The northern part of the N’wanetsi concession, in which Singita Lebombo Lodge is situated, is wonderfully isolated and bursting with undiscovered wonders. Heading up into these territories can be very rewarding, as the landscape changes dramatically, offering a variety of exciting game-viewing opportunities. The elusive black rhino, cheetah, sable antelope and nomadic lions are often encountered in this remote part of the bush.
It was very cold on this particular morning, with the Lebombo Mountains engulfed in thick cloud cover. We set off along the Mozambique border, heading through the mountains, and noticed a number of vultures in the distance. The cooler weather meant they may just be resting, although there was also the possibility that they had located food, meaning there may also be predators in the area.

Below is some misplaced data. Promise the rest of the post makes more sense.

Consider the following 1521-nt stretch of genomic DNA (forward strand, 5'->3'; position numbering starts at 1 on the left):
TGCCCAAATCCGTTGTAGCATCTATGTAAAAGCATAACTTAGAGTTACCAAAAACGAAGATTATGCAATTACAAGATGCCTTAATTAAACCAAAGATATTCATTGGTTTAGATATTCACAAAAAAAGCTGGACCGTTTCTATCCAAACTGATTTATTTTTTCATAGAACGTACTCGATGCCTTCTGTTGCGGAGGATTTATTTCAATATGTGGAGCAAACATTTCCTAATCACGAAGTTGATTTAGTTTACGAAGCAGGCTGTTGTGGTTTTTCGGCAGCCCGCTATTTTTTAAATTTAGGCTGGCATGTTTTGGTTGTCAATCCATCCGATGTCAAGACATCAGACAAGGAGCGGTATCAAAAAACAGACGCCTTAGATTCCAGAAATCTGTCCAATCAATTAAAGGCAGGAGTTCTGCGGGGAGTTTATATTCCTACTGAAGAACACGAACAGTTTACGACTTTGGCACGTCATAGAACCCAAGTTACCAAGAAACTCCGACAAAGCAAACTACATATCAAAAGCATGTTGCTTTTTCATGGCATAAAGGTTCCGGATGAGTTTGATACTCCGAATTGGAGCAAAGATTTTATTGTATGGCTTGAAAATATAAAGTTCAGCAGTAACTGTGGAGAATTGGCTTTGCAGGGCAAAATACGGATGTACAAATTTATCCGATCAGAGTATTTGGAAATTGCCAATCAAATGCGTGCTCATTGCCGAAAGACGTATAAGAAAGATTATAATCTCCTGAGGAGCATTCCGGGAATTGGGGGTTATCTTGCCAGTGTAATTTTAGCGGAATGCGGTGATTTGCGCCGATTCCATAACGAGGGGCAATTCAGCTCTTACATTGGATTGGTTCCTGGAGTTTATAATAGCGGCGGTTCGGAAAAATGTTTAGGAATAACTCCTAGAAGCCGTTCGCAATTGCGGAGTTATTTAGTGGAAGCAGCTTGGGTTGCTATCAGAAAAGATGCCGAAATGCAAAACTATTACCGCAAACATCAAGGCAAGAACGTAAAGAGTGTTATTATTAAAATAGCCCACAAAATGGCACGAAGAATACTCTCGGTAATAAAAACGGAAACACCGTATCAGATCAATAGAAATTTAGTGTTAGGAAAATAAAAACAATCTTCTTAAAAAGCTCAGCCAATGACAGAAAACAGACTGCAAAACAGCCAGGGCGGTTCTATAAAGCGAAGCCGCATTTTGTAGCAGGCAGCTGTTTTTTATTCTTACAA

We picked our way closer through the dense bush and began searching. The roads were narrow and the vegetation almost impenetrable. Suddenly we were confronted with the thick smell of death, indicating that there was indeed something lifeless nearby. A number of vultures swiftly flew up from a rotting acacia and I knew, judging by the smell, that it was a large animal.
We eventually found what we were looking for; a large buffalo bull had been challenged by to two male lions. The odds were against the bull due to the sheer size of the predators and, judging by the scars that covered their faces, these lions had fought and won many an epic battle. The tracks showed that it had been a long and grueling clash, ending in a drainage line where the massive bull succumbed to these tenacious predators.
News of the dead buffalo had traveled, and though the vultures were first on the scene, we soon caught sight of hyena and jackal, all fighting for scraps and avoiding confrontation with the protective cats.
Check back regularly for more stories from field guide James Suter as he explores Singita’s private reserve in the Kruger National Park.